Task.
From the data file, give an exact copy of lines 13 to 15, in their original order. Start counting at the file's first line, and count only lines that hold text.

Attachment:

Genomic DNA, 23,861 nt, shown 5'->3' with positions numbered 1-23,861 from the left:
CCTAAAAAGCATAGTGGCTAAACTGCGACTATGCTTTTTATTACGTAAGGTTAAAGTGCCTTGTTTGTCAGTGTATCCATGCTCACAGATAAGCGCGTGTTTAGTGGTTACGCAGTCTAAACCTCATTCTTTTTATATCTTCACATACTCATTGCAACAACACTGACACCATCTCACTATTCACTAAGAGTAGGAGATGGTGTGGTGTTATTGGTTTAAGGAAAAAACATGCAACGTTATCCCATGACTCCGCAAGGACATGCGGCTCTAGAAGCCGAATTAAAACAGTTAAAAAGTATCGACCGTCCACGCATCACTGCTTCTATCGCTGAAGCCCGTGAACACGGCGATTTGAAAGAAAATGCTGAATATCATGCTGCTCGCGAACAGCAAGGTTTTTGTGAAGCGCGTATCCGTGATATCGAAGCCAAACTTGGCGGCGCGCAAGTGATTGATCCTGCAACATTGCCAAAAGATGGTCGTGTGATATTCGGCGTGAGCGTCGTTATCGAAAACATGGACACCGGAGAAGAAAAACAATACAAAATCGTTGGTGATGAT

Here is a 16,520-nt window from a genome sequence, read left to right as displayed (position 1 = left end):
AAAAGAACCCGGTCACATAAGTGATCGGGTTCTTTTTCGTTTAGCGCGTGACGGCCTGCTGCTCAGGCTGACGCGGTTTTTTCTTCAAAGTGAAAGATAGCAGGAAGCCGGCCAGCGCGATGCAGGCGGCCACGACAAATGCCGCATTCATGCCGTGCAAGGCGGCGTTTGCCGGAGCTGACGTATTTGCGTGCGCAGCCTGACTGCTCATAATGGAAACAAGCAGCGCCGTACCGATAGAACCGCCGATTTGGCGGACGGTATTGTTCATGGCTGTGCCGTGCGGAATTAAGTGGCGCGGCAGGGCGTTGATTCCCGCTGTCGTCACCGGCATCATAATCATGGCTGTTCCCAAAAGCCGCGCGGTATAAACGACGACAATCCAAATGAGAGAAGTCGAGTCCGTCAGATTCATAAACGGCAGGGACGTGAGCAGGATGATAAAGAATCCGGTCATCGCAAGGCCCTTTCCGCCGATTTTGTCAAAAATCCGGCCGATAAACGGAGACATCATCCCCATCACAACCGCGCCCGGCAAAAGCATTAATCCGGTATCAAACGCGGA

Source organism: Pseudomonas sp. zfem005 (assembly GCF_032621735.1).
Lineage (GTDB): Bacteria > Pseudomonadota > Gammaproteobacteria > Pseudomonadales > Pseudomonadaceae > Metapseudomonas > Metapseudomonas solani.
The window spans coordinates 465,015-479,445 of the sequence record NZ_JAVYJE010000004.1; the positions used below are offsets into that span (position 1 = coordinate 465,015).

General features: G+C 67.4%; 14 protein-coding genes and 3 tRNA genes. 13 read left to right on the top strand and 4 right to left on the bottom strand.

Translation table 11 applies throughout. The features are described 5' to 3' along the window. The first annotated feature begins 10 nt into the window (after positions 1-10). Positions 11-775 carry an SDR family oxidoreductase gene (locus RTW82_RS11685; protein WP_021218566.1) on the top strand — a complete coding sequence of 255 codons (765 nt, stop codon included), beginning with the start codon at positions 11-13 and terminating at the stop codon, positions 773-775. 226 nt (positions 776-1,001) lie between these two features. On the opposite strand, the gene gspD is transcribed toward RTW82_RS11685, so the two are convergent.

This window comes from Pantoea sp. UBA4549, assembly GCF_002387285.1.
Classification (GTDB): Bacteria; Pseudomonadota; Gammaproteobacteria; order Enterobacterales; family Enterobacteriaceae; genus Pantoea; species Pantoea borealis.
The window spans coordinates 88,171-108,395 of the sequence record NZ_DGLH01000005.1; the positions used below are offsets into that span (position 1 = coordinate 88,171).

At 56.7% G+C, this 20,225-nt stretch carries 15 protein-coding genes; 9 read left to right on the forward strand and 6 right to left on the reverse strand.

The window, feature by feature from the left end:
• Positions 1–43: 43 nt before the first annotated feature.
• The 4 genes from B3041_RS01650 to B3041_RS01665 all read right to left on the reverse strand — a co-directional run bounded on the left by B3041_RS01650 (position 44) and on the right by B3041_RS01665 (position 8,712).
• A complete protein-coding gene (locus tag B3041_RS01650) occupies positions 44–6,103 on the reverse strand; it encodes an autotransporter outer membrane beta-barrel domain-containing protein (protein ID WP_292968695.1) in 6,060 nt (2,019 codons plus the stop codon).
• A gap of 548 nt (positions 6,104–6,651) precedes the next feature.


At 56.7% G+C, this 20,225-nt stretch carries 15 protein-coding genes; 9 read left to right on the forward strand and 6 right to left on the reverse strand.

The window, feature by feature from the left end:
• Positions 1–43: 43 nt before the first annotated feature.